From the mountains to the sea, explore the varied ecosystems of Olympic National Park while enjoying the cozy comfort and hospitality of an Olympic National Park lodge resort. Hike the longest stretch of coastal wilderness in the lower 48 states and witness fascinating tidal pools, scenic beaches, and amazing sea life. After a day or two, you’ll understand why Olympic National Park is internationally recognized as a Biosphere Reserve and World Heritage Site. The old growth forests of Sitka spruce, western red cedar and hemlock are magical places to explore. These massive trees soar to the heavens while protecting thick carpets of mosses, ferns, and wildflowers below. Watch for elk and black-tailed deer while listening for the whistle of the Olympic marmot. Trek up Hurricane Ridge and view majestic Mount Olympus, still covered with glistening white glaciers. Bring your camera; the scenery will take your breath away!
ItineraryExpand All Fields
Day 1: Welcome to Olympic National Park!
Set on the shores of Lake Crescent, this scenic area is the ideal base for exploring Olympic National Park. Take an afternoon hike on a nearby trail among towering old growth forest, then enjoy dinner together.
Day 2: Enjoy hikes to the Lover's Lane Loop and Marymere Falls.
After breakfast with great coffee, drive to the Sol Duc Valley and hike the Lover's Lane Loop through old growth forest, past a waterfall, with spur trails to alpine lakes. In the afternoon, hike to Marymere Falls from the trailhead just minutes from the lodge.
Day 3: Take in views from Hurricane Ridge and hike the surrounding mountains.
Enjoy learning about the area at the Hurricane Ridge Visitor Center. Then take a hike in the surrounding mountains. You will be amazed at the change from the coast to 6,000 feet elevation.
Day 4: Explore the magical Hoh Rainforest and the rugged coastline.
Spend the day hiking among old-growth spruce, cedar, and hemlock in the magical Hoh Rainforest. If you love big trees, you will love the Hoh. There are many trails to choose from–both high and low elevation. Visit Ruby Beach before returning to the lodge in the afternoon. Ruby is part of the longest contiguous stretch of protected coast in the lower 48. Don't forget to take a look for the teeming marine life in the tide pools!
Day 5: Enjoy one last hike before arriving in Seattle via ferry.
Pack up and take one last morning hike at Dungeness Spit National Wildlife Refuge, enjoy the last picnic lunch and travel back to Seattle via the Bainbridge Island Ferry. The trip officially ends at 3 pm.
Dates & Fees
What to Expect
TERRAIN/ROUTE CHOICES: Olympic National Park has varied terrain. The coast is sandy, with intermittent boulders, headlands, and sea stacks. The rain forest is fairly gentle, with mud and tree roots to negotiate. You will enjoy several different ecosystems as you go from sea level to 6,000 feet.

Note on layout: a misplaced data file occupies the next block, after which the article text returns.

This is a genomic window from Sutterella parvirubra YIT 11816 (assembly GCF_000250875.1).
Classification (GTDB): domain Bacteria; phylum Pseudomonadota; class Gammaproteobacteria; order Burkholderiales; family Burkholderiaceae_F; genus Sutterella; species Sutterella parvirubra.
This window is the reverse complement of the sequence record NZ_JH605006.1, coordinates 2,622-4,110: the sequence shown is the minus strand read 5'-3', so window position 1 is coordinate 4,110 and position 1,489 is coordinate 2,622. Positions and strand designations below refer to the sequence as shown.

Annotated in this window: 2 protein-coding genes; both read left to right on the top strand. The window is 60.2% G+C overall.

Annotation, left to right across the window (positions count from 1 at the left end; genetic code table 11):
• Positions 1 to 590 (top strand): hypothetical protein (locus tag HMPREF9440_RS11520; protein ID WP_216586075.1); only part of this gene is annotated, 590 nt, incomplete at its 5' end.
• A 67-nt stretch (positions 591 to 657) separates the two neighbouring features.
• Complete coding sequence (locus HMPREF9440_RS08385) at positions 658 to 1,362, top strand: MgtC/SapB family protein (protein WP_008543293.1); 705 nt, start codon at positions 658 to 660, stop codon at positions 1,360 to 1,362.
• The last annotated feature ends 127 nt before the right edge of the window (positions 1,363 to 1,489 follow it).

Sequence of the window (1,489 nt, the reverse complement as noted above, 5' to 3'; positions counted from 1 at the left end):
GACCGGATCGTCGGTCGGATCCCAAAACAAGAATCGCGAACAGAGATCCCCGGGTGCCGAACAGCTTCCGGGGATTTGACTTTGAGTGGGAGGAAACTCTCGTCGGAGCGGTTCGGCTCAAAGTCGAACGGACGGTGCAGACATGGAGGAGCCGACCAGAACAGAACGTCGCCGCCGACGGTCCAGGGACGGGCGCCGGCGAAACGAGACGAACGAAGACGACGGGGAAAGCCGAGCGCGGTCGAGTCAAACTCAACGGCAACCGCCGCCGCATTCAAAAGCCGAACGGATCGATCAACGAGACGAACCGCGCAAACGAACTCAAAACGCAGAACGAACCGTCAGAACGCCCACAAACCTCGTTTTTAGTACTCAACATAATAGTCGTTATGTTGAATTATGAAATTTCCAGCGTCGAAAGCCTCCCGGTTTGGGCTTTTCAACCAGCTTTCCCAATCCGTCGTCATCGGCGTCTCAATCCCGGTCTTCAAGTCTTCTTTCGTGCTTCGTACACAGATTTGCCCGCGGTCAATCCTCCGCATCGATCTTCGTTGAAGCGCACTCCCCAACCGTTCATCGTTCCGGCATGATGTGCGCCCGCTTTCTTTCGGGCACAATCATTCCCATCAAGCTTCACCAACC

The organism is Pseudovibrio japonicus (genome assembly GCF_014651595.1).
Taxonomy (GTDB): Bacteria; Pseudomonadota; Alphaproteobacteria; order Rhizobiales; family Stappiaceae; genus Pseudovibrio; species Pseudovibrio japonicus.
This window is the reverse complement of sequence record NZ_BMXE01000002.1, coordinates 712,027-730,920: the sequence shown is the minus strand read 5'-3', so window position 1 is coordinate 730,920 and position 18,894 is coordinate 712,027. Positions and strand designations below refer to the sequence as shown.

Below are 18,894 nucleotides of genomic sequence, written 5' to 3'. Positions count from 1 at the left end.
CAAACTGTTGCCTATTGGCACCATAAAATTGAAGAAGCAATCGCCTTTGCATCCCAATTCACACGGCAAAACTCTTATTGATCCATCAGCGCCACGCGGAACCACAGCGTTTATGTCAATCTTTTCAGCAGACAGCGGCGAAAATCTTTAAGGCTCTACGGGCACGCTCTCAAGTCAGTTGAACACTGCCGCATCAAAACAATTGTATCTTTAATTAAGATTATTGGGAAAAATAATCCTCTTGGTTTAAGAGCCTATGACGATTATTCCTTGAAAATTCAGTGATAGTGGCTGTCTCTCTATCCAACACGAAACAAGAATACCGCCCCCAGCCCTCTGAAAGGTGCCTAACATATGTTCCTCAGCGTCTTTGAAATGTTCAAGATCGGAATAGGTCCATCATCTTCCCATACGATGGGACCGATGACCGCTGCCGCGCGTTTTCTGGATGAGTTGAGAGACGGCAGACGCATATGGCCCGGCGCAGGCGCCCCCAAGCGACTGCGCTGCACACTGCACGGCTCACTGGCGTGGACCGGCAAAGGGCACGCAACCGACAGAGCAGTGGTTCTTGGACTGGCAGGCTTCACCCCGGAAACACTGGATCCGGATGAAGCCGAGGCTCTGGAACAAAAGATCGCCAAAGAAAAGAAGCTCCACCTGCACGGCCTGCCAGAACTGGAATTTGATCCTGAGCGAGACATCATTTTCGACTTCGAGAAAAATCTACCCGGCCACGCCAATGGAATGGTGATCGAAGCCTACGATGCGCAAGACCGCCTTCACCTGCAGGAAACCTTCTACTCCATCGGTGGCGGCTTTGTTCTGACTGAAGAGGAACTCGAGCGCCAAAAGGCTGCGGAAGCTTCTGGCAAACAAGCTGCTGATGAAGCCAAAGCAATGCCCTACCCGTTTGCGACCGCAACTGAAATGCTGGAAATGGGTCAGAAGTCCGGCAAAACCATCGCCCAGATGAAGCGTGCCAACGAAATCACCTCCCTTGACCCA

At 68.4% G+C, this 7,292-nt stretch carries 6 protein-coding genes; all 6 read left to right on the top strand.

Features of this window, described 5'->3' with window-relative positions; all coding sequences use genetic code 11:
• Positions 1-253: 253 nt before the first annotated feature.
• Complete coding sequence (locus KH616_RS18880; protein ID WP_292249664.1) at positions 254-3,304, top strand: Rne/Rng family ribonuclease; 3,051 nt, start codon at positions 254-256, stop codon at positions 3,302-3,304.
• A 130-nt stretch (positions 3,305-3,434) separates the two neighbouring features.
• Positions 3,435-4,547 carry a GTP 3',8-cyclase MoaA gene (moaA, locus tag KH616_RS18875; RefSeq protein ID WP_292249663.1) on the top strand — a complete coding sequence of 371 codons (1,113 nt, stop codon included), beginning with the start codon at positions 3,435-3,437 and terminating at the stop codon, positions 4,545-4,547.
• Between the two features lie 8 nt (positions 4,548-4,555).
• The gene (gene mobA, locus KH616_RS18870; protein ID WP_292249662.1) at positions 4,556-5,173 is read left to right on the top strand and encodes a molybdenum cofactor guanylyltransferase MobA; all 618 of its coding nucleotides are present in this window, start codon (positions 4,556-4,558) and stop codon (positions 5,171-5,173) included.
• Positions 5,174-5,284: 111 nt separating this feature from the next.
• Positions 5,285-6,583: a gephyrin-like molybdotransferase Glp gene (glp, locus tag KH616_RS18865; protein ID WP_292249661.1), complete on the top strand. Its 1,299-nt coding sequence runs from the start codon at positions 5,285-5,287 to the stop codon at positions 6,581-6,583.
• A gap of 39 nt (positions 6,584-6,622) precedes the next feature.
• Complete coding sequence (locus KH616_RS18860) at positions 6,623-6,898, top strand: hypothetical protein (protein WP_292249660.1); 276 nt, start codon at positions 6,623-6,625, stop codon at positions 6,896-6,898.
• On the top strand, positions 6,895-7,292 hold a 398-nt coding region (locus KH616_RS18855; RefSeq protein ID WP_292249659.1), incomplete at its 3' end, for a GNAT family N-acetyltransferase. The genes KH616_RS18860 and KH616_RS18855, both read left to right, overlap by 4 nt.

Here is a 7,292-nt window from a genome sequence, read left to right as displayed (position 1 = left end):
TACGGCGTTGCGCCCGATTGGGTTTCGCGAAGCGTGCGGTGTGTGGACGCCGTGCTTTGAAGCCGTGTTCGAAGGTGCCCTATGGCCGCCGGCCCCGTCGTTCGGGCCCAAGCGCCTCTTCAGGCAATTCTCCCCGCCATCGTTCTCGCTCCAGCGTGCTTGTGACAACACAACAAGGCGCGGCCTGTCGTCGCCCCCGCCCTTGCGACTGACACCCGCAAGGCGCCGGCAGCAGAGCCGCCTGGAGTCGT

TYPE OF TRAVEL/DISTANCE: We will travel moderate distances each day (3-6 miles), with plenty of opportunities for exploration. The hiking is not strenuous, although one should expect to walk on uneven terrain. While no previous experience is necessary for this trip, it may be challenging if you are not comfortable walking 5 miles in a day. Other options may include shorter hikes or enjoying a good book by the lake if you wish.
WEATHER: Temperatures range from 45 F to 75 F. Rainfall can vary and you should expect some rain. The Hoh rainforest gets over 140 inches of rain annually while the coast gets significantly less. Good rain gear is essential.
YOUR GROUP: The group size ranges from 4 to 12 participants, plus 1 or more Wilderness Inquiry staff. Each group consists of people of various ages, backgrounds and abilities, including people with disabilities. Our trips are cooperative adventures and people pitch in as they are able.
ACCOMMODATIONS: You will stay in a scenic and comfortable Olympic National Park sponsored lodge on the north side of Olympic National Park. This lodge will have all modern amenities. Most cabins or rooms are double occupancy with two beds. Participants will be paired by gender or requests to room together.
MEALS: Eat breakfasts together at picnic tables looking out over the lake. During the days’ activities, carry trail lunches and snacks. Dinners will be at the resort, nearby lodges, or local restaurants. We’ll enjoy happy hours together, though the purchase of alcoholic beverages is not included in the trip fees.
EQUIPMENT AND CLOTHING: Wilderness Inquiry will provide all group gear and equipment. You will need to provide your personal gear as outlined in the packing list. If you are new to outdoor activities, you do not need to spend a lot of money. Wilderness Inquiry can usually arrange for you to borrow most items.
COVID POLICY: We continue to monitor and update our COVID-19 policies. Wilderness Inquiry strongly encourages everyone to be fully up to date with their COVID-19 vaccination and take other necessary steps for the health and wellness of all. We ask you to self-screen for any signs of illness prior to your trip’s departure. Please contact Wilderness Inquiry if you are exhibiting signs of illness. We will also continue to follow all guidance and requirements of locations that we travel, keeping in mind some international destinations do require vaccinations and/or negative covid tests. We will update this policy as new information and guidance becomes available.